Health care is both an art and a science when it comes to meeting the needs of our patients.  I appreciate the comments, Nancy, and thanks again for engaging in the conversation. 

  • Anonymous

    It is so difficult to attend holistically to patients when there is so little time. Clearly, in this situation, your needs as the physician were not met either. This is where referring to a good Holistic Health Coach to take over makes sense. They can spend the time that you could not. You would feel comfort that she was cared for on an emotional level, making it much easier for you to move on. Health Coaching has been written into Health Care Reform, it is still currently being defined. There are some integrative clinics that are using a model where health coaches with their own private practice come in and use a room in the clinic. It is time to start tending the needs of both physician and patient.

    • http://twitter.com/bostongal1641 bostonmeg

      If I may add my two cents to your comment about handing the patient off to a Holistic Health Coach – I feel that this woman turned to this doctor because of a connection that they have and so handing her off might have made her feel even more lost and alone. 

      I think that this Dr should have told the patient how stretched she was for time right them and then gone out of her way to connect with the patient afterwards, setting up a time that was just for the patient in the schedule.  Even a phone call can be so helpful to the patient. 

      Just giving medication information and moving on is a disservice to the patient and actually causes emotional harm.  No one wants to treated as a chore to be gotten through. 

      • http://twitter.com/colekpharm CarleneO

        Thanks for the comments from you both.  Just to clarify, I am a pharmacist, not a physician. I practice in a setting where patients do not have access to holistic coaching.  While there is primary care and collaboration amongst health professionals happening, it is certainly not the norm.  It is quite traditional in the sense that a patient would be speaking to me after receiving the diagnosis from their physician.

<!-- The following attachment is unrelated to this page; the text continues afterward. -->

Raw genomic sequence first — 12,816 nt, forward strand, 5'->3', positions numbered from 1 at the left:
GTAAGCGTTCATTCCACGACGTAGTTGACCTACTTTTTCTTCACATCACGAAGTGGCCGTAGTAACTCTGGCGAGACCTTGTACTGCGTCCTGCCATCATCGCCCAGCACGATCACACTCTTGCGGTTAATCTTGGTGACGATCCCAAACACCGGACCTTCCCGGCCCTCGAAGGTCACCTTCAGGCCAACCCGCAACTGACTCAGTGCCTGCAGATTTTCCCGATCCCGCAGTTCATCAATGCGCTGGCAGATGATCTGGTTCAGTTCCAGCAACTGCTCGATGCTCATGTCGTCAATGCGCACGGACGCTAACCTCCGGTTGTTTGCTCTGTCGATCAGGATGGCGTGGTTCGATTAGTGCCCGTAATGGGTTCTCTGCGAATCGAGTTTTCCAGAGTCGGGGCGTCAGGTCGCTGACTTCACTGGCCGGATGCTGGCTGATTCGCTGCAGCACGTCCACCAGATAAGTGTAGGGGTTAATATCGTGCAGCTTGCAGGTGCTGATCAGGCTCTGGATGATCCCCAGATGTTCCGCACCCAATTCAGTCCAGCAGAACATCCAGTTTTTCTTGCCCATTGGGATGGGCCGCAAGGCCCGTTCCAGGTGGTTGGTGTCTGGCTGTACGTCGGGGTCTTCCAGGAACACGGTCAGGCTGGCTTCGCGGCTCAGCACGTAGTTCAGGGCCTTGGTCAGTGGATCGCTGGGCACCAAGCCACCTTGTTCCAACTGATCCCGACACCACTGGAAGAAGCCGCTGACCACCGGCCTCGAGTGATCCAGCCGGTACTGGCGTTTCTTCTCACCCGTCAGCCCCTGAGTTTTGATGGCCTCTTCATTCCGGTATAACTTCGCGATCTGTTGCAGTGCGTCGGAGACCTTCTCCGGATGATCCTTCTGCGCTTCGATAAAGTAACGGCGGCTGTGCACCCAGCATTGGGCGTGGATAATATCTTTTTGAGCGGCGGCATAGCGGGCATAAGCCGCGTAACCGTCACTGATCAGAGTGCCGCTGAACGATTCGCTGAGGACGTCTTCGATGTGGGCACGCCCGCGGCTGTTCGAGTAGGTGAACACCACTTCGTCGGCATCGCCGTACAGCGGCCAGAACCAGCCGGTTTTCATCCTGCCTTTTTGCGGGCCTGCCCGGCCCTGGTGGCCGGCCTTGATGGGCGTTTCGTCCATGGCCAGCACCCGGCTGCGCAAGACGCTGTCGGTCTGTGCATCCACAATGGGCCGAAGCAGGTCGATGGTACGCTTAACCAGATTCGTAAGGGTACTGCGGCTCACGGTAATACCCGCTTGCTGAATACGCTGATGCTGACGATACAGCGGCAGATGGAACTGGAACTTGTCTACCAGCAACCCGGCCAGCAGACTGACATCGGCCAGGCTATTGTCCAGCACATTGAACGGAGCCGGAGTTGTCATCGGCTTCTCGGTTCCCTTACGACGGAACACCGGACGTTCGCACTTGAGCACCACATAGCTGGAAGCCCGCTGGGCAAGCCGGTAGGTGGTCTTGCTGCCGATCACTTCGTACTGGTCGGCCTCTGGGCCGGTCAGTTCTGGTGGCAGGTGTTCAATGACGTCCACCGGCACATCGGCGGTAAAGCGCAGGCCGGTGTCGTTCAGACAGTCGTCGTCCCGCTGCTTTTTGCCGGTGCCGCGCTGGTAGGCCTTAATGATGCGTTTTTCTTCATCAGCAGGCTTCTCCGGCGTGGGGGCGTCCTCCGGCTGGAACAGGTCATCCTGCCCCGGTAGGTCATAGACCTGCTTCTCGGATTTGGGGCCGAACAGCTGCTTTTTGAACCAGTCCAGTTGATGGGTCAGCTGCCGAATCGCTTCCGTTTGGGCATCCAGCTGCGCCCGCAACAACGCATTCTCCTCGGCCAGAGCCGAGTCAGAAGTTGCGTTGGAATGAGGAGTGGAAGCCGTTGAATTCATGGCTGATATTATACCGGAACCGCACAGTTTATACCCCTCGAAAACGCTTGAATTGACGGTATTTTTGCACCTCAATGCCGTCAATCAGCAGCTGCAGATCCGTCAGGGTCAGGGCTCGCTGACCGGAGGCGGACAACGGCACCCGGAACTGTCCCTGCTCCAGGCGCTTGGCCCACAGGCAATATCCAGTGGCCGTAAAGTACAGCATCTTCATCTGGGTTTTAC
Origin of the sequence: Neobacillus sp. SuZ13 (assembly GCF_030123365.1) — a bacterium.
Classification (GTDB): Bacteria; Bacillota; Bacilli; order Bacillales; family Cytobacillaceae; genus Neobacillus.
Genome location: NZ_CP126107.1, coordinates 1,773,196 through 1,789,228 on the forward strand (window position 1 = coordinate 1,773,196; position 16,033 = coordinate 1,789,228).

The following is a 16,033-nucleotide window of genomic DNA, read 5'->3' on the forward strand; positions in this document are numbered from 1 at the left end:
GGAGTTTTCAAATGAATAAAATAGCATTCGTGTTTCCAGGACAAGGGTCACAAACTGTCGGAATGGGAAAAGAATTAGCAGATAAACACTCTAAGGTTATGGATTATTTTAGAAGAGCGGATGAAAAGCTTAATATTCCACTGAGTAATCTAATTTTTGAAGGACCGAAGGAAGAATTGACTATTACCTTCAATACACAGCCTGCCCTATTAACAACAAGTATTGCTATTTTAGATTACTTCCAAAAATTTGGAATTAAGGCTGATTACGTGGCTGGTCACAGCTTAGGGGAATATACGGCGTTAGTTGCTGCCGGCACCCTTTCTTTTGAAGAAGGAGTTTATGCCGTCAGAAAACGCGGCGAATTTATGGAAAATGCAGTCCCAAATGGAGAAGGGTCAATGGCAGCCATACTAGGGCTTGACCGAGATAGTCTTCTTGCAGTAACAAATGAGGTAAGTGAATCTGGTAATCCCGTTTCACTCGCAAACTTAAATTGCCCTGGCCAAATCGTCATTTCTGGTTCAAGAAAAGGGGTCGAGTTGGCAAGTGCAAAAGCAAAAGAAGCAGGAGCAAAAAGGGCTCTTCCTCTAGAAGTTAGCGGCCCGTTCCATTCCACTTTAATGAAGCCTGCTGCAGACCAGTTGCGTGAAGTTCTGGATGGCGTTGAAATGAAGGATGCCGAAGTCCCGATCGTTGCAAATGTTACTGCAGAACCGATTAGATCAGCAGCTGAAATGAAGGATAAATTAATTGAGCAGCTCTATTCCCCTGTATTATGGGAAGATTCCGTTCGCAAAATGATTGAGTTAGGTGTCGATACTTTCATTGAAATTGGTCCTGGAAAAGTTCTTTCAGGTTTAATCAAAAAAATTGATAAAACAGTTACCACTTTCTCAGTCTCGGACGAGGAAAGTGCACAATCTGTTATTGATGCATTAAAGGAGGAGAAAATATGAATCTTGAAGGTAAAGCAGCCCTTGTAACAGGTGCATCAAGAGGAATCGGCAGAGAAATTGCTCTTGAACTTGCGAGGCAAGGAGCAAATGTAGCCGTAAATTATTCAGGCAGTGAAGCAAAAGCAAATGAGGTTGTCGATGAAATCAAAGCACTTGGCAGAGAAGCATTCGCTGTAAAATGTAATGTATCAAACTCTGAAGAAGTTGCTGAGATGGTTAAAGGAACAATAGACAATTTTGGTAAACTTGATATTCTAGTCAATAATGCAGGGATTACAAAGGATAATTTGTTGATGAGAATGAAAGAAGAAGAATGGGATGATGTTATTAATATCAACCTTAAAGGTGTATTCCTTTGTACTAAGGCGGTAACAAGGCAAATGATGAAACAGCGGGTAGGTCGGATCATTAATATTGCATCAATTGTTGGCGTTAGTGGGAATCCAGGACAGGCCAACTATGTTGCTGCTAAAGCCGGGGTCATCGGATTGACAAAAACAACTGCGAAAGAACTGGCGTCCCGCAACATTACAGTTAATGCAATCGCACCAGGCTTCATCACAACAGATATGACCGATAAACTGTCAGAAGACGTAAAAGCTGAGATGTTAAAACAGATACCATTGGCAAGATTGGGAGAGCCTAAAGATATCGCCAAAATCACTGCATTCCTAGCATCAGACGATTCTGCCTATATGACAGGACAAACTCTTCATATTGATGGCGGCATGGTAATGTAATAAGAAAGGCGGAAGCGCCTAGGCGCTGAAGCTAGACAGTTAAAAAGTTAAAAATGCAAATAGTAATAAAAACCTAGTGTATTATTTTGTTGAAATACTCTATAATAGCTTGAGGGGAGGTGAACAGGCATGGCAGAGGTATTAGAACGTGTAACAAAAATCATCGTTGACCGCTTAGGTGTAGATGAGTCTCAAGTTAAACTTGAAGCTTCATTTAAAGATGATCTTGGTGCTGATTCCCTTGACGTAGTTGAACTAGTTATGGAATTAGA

I try and make it a habit to followup with patients who require it either by phone or with an appointment, although quite typically it is for more drug/disease related issues and for    solving health related problems or working on lifestyle issues. Although I have to admit this followup often occurs on my own time away from work.  I agree that this would have been a good moment for followup.

  • http://www.bryantsstatisticalconsulting.com Donald Tex Bryant

    In our lives there seem to be many whose needs we cannot meet because of time constraints.  Wouldn’t it be wonderful to have all the time we need for our loved ones–spouse, children, friends and so on?  The same can happen at work for professionals such as physicians and pharmacists.  There are ways to find more time to attend to these needs.  Perhaps another staff person, your assistant for instance, could have taken the time that you did not have.  Sometimes we can meet the needs of our patients and clients through surrogates, as long as this has been worked out through teamwork.

  • Jody Hoch

    Thank you for sharing something so personal and putting yourself out there. I appreciate what you are saying, so sad that we can’t have more time with our docs.
    My doc has a health care coach, but he makes me uncomfortable so I said no to his help. I just can’t take having yet another provider giving me conflicting advice contrary to another provider as I am a weight loss surgery patient so my dietary needs are very different from the norm. I just told him I would be getting that support from the bariatric practice, and I am.
    Providers can make life confusing when the PCP says do this, coach says do that, bariatric surgeon says yet other things, and the dietitian has yet other rules.

  • Anonymous

    From personal experience, when you can turn it off it is time to quit because you have hardened your heart to your humanity. Your humanity is what makes you good at your work and that is what patients really need from you.

    • http://twitter.com/colekpharm CarleneO

      Thanks for your comments Molly.  I agree that if you are untouched by your patients it is time to walk away.  The frustration of practicing in an imperfect medical system is an everyday experience.  I really feel it’s important for health professionals to let their human side be known.  I am not perfect, but I strive to continually improve my practice as I engage with my patients.  They are my greatest teacher.